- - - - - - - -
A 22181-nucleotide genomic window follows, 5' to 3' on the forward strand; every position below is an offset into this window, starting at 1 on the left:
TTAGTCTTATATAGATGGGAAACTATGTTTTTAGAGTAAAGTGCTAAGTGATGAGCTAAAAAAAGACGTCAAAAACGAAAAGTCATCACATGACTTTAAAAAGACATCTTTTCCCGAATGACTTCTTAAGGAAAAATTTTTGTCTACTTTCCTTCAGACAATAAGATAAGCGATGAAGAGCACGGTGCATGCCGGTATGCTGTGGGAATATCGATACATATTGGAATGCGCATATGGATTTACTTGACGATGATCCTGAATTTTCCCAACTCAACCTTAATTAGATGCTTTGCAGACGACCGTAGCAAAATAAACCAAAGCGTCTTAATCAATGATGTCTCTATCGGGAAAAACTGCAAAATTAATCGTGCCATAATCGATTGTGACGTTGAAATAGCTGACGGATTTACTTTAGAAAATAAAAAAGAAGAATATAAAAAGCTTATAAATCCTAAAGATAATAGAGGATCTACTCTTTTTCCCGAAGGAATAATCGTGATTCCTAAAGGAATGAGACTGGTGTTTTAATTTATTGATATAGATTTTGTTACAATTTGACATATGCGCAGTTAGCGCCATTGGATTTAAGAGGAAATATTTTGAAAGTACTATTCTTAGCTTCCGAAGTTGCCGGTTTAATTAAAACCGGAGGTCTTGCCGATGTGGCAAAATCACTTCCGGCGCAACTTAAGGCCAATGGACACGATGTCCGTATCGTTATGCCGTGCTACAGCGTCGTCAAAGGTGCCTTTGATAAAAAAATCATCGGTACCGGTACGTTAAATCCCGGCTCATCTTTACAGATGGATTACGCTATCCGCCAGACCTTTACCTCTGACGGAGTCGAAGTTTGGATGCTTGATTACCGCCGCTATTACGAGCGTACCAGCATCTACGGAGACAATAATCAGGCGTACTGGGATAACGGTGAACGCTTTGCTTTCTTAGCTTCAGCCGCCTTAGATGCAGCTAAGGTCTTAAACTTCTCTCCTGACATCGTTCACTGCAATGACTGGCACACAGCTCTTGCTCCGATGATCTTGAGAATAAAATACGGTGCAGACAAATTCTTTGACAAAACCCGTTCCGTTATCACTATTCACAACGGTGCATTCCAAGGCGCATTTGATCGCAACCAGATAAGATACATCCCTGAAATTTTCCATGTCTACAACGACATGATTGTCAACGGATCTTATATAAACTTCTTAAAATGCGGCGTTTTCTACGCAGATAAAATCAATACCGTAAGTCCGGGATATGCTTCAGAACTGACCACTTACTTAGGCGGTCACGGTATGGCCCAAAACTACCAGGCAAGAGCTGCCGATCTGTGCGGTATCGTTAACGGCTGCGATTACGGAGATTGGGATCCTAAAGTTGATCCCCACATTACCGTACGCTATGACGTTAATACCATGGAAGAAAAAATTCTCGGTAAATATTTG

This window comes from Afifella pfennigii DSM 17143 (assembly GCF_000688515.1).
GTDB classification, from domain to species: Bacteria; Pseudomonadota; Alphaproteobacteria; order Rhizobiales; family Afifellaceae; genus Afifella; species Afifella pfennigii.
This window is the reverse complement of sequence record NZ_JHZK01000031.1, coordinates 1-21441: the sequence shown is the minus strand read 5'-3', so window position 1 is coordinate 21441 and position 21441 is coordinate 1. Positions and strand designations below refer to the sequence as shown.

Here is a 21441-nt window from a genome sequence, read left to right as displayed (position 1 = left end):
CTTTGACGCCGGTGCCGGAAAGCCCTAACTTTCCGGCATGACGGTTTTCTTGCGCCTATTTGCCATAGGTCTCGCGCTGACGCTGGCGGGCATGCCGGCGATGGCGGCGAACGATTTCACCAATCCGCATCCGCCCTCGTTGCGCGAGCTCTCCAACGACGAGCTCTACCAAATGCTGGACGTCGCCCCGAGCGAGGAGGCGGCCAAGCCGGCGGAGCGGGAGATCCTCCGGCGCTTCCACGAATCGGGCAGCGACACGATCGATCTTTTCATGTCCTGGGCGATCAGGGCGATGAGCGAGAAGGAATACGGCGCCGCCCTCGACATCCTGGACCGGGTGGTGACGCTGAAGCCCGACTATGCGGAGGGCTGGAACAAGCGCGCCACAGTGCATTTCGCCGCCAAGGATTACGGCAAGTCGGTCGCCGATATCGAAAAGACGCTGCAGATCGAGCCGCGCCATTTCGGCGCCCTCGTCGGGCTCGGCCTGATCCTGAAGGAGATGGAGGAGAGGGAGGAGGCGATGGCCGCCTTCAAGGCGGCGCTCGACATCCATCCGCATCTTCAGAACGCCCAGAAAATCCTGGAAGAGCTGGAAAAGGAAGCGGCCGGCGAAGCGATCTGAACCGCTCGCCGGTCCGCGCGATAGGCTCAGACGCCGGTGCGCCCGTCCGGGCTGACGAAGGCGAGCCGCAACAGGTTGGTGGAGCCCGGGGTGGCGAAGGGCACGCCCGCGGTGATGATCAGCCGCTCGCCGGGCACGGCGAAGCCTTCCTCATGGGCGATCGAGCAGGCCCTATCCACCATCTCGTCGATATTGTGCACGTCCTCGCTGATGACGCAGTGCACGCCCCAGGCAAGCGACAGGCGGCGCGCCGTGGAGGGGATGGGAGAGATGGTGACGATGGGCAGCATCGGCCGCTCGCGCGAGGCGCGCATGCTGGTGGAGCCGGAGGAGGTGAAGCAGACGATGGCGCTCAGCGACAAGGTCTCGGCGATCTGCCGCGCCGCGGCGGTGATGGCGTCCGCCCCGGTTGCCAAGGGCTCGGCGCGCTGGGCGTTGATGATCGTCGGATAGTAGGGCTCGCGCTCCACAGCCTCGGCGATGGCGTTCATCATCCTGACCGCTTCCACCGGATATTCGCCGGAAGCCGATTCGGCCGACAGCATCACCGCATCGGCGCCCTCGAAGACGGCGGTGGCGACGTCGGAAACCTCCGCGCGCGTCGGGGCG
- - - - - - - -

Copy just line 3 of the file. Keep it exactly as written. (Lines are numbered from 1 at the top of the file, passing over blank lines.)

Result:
This window comes from Afifella pfennigii DSM 17143 (assembly GCF_000688515.1).